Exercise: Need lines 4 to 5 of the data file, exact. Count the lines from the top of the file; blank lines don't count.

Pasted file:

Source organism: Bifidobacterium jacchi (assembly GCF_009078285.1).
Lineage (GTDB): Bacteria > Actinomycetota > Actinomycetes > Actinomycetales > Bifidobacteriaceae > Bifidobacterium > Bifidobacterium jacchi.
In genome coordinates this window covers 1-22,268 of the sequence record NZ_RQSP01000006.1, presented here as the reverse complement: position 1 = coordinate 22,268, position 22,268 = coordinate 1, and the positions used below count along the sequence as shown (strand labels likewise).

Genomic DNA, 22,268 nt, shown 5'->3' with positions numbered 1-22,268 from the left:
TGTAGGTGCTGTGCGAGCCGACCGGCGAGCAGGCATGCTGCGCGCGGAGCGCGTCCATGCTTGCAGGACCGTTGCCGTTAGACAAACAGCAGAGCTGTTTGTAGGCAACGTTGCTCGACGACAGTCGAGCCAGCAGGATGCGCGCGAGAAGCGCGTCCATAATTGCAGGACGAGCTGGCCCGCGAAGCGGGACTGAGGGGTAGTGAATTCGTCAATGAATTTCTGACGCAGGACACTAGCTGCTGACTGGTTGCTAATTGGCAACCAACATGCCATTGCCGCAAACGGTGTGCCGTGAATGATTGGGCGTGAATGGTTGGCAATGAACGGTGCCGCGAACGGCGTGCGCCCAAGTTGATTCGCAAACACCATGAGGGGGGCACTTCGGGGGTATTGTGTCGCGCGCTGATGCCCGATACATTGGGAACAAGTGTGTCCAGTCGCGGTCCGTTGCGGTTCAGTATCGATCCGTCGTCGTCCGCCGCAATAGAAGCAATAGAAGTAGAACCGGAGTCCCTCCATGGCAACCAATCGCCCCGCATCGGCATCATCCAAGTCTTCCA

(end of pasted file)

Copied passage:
Genomic DNA, 22,268 nt, shown 5'->3' with positions numbered 1-22,268 from the left:
TGTAGGTGCTGTGCGAGCCGACCGGCGAGCAGGCATGCTGCGCGCGGAGCGCGTCCATGCTTGCAGGACCGTTGCCGTTAGACAAACAGCAGAGCTGTTTGTAGGCAACGTTGCTCGACGACAGTCGAGCCAGCAGGATGCGCGCGAGAAGCGCGTCCATAATTGCAGGACGAGCTGGCCCGCGAAGCGGGACTGAGGGGTAGTGAATTCGTCAATGAATTTCTGACGCAGGACACTAGCTGCTGACTGGTTGCTAATTGGCAACCAACATGCCATTGCCGCAAACGGTGTGCCGTGAATGATTGGGCGTGAATGGTTGGCAATGAACGGTGCCGCGAACGGCGTGCGCCCAAGTTGATTCGCAAACACCATGAGGGGGGCACTTCGGGGGTATTGTGTCGCGCGCTGATGCCCGATACATTGGGAACAAGTGTGTCCAGTCGCGGTCCGTTGCGGTTCAGTATCGATCCGTCGTCGTCCGCCGCAATAGAAGCAATAGAAGTAGAACCGGAGTCCCTCCATGGCAACCAATCGCCCCGCATCGGCATCATCCAAGTCTTCCA